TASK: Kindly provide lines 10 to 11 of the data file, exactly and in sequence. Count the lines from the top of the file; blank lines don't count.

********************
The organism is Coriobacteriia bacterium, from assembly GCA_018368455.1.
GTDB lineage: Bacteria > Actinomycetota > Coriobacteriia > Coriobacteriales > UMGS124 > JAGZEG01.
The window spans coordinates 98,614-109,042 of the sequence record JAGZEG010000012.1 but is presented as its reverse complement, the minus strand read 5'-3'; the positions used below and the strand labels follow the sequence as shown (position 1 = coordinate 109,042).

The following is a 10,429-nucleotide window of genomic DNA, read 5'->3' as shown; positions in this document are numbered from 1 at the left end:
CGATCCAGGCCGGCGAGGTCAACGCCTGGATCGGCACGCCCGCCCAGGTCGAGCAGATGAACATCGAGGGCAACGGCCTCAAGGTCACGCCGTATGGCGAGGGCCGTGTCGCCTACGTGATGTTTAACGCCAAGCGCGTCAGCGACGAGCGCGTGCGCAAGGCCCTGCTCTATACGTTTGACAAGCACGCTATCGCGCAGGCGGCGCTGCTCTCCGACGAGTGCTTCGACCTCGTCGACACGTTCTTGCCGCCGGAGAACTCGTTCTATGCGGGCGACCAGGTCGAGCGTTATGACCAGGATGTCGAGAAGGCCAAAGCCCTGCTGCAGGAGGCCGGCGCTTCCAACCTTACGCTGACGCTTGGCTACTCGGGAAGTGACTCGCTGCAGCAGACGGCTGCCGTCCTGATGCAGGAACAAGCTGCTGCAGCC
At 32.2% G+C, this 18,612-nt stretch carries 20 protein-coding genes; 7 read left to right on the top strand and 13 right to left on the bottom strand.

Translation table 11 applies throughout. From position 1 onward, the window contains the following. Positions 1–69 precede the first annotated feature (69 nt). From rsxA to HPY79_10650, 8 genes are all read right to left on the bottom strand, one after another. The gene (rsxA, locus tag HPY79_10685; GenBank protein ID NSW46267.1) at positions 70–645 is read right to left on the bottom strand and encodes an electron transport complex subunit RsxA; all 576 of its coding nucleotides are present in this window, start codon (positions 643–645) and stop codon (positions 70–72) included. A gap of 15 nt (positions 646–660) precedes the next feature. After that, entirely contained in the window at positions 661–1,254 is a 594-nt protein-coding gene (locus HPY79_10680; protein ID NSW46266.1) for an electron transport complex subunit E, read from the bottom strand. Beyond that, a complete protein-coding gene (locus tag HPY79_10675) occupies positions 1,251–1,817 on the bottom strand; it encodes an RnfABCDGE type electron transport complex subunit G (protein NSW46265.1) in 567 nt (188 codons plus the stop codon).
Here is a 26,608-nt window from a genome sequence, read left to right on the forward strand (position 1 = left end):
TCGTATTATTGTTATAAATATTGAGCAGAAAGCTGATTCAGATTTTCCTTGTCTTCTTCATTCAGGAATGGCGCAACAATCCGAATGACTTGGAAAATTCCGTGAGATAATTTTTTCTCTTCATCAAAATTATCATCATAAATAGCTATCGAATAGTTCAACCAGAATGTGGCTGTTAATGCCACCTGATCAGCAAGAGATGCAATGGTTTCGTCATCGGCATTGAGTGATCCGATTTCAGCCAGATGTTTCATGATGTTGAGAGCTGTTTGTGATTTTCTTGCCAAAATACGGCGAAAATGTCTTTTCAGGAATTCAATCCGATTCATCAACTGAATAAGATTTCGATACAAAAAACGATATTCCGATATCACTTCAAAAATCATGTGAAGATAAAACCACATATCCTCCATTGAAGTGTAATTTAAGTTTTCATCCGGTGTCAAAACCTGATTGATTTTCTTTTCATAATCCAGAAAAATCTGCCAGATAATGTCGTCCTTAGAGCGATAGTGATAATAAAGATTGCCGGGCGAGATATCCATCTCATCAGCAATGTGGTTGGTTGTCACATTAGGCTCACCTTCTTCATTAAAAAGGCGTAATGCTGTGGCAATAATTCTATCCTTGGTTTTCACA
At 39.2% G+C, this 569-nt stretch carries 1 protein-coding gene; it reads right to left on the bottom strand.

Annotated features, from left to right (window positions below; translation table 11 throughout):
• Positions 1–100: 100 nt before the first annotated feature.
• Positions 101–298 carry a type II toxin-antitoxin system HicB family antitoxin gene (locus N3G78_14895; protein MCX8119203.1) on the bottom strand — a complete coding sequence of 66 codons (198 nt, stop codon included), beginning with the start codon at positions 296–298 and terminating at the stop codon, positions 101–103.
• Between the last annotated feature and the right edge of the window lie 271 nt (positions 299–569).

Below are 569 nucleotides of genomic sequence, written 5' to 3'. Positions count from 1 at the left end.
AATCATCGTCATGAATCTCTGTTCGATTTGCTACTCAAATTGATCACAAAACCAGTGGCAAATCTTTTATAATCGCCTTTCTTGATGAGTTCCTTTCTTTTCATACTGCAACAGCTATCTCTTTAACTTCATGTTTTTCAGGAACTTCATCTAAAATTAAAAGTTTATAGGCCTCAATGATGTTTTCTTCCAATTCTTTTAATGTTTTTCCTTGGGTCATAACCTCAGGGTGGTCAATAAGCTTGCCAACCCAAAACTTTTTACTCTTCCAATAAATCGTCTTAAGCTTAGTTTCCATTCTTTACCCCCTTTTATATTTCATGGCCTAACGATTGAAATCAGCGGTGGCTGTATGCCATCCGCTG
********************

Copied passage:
At 39.2% G+C, this 569-nt stretch carries 1 protein-coding gene; it reads right to left on the bottom strand.

Annotated features, from left to right (window positions below; translation table 11 throughout):